Leveraging Docker

Docker has become increasingly popular in today’s development lifecycle, by providing an automated way to package software and its dependencies into a standardized unit that can be shared cross-platform. Read Docker’s extensive documentation to learn more.

Liferay provides Docker images for

You can pull Liferay’s Docker images from those resources and manage them yourself. Liferay Workspace, however, provides an easy way to integrate Docker development into your existing development workflow with preconfigured Gradle tasks.

In this tutorial, you’ll learn how to do the following tasks within a workspace:

Creating a Liferay DXP Docker Container

  1. Choose the Docker image you need. This is configured in your workspace’s gradle.properties file by customizing this property:


    To find the possible property values you can set, see the official Liferay DXP Docker Hub’s Tags section (e.g., Liferay Portal Docker Tags. For example, if you want to base your container on the Liferay Portal 7.1 GA2 image, you would set this property:

  2. Run the following command from your workspace’s root folder:

    ./gradlew createDockerContainer

This command creates a new container named [projectName]-liferayapp. A new build/docker folder is generated in your workspace. This folder is mounted into the container’s file system. This means files in workspace’s build/docker folder are also available in the container’s /etc/liferay folder.

Any projects in your workspace are automatically compiled and copied to the build/docker/deploy folder when the container is created; this means that when the container is started, all your projects are deployed to the container. All configurations are also applied to the container. You’ll learn more about configuring your container next.

Configuring the Container

Before starting your container, you may want to add additional portal configurations. This could include things like

  • Property overrides (e.g., portal-ext.properties)
  • Marketplace app overrides
  • App server configurations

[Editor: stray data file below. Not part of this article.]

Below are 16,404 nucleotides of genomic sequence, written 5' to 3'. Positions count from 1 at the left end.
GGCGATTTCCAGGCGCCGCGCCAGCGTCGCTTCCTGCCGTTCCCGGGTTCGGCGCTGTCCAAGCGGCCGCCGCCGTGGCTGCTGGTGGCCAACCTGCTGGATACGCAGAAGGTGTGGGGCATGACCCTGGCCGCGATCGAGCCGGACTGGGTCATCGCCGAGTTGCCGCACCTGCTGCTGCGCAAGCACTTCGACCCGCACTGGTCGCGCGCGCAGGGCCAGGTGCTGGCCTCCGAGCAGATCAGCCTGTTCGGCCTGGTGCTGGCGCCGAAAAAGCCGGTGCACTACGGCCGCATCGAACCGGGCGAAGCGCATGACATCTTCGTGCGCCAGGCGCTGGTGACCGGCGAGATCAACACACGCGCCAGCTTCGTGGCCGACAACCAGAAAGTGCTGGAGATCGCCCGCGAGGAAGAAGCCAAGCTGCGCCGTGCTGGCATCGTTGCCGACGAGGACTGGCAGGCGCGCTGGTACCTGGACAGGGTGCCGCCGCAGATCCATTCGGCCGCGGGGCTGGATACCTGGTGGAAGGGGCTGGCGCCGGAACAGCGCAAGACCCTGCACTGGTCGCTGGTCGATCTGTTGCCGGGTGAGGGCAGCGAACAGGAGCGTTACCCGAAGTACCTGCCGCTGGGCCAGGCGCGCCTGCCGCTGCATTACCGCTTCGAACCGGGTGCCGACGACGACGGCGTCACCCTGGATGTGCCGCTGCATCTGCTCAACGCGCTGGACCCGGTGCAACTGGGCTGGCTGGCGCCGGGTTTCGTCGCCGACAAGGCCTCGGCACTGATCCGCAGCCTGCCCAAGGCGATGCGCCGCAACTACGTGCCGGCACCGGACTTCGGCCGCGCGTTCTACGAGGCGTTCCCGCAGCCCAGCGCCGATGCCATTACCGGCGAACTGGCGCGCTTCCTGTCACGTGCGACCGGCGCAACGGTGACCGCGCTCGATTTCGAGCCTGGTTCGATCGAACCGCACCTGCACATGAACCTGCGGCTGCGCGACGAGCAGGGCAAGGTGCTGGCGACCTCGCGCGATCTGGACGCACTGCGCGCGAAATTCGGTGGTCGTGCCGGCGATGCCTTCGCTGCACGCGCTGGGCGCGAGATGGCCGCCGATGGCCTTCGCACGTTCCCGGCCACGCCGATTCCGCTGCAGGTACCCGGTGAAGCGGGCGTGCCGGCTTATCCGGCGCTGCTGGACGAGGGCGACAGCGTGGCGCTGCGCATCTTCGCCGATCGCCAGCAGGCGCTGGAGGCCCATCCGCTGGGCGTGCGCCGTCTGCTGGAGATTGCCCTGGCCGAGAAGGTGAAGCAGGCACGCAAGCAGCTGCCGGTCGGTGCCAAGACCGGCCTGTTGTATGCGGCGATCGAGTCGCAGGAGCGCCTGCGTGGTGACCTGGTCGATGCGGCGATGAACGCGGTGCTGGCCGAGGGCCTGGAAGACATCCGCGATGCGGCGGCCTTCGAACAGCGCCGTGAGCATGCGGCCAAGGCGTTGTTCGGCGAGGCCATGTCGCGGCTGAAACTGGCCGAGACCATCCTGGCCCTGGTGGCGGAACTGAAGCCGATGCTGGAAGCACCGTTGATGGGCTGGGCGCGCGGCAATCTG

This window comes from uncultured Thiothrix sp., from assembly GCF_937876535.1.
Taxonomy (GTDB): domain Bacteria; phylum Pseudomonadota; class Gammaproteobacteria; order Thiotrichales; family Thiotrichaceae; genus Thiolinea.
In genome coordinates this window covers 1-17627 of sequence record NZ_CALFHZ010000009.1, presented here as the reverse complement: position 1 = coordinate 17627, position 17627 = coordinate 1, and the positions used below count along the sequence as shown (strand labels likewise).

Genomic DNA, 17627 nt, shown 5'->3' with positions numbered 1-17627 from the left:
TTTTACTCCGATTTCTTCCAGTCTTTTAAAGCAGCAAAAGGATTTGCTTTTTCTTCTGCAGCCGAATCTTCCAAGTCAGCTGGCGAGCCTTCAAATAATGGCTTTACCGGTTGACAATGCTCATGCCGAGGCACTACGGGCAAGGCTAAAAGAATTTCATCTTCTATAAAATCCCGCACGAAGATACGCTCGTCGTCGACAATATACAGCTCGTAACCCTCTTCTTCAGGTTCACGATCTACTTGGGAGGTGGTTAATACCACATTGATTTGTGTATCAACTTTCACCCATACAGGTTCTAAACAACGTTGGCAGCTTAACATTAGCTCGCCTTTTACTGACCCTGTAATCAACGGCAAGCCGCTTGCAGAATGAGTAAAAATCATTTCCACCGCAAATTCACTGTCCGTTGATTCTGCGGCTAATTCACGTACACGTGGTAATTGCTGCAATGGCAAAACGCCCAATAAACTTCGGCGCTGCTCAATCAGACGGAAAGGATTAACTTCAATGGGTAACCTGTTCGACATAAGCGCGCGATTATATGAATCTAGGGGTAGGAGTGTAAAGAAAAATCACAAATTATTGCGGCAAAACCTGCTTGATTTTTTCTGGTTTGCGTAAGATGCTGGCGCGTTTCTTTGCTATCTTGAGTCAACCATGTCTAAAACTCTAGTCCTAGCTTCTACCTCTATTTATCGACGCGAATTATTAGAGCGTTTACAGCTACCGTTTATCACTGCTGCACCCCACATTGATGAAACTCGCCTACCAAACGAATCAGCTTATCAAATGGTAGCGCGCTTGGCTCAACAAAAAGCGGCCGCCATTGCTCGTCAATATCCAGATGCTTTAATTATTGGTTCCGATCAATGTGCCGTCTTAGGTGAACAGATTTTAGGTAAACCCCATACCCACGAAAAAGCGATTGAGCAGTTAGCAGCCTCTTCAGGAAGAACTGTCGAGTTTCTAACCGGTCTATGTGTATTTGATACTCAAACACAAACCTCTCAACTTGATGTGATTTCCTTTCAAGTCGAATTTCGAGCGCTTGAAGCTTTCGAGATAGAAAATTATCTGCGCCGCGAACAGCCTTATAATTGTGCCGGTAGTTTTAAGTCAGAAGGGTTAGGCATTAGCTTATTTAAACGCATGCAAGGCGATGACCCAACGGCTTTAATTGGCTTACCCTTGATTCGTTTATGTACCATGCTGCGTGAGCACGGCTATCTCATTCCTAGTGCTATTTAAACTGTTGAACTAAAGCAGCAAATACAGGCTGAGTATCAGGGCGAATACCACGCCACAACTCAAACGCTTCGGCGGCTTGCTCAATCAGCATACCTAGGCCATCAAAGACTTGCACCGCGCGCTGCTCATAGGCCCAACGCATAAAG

• License files

You can do this by applying files (and their accompanying folder structures, if necessary) to your workspace’s configs/docker folder. This folder is treated as your Liferay Home for Docker development; you add additional files that overlay your workspace’s configs/common folder and your Liferay DXP container’s default configuration.

For example, to enable the Gogo shell for your container, add a configs/docker/portal-ext.properties file to your workspace with the following configuration:


This lets you access your container using Gogo shell via telnet session.

Once the container is started, the configurations stored in configs/commmon and configs/docker are transferred to the build/docker/files folder, which applies all configurations to the container’s file system. For more information on workspace’s configs folder, see this section.

Next, you’ll explore the commands for interacting with the container.

Interacting with the Container

startDockerContainer: starts the container.

logsDockerContainer: prints the portal runtime’s logs. You can exit log tracking mode while maintaining a running container (e.g., [Ctrl|Command] + C).

dockerDeploy: deploys the project to the container’s deploy folder by copying the project archive file to workspace’s build/docker/deploy folder. This command can also be executed from workspace’s root folder to deploy all projects and copy all Docker configurations (i.e., from the configs/common and configs/docker folders) to the container.

stopDockerContainer: stops the container.

removeDockerContainer: removes the container from Docker’s system.

Next, you’ll learn how to build a custom image.

Building a Custom Liferay DXP Image

You can preserve your container’s configuration by building it as an image. To build your custom Liferay DXP image, run

./gradlew buildDockerImage

A Dockerfile is generated for your container when building your image. To do this manually, run

./gradlew createDockerfile

The Dockerfile is generated in your workspace’s build/docker folder. For more information on how to configure the Dockerfile, see Docker’s Dockerfile reference documentation.

Your custom image is now available! Run docker image ls to verify its availability.

You can now manage Liferay’s Docker images in Liferay Workspace!

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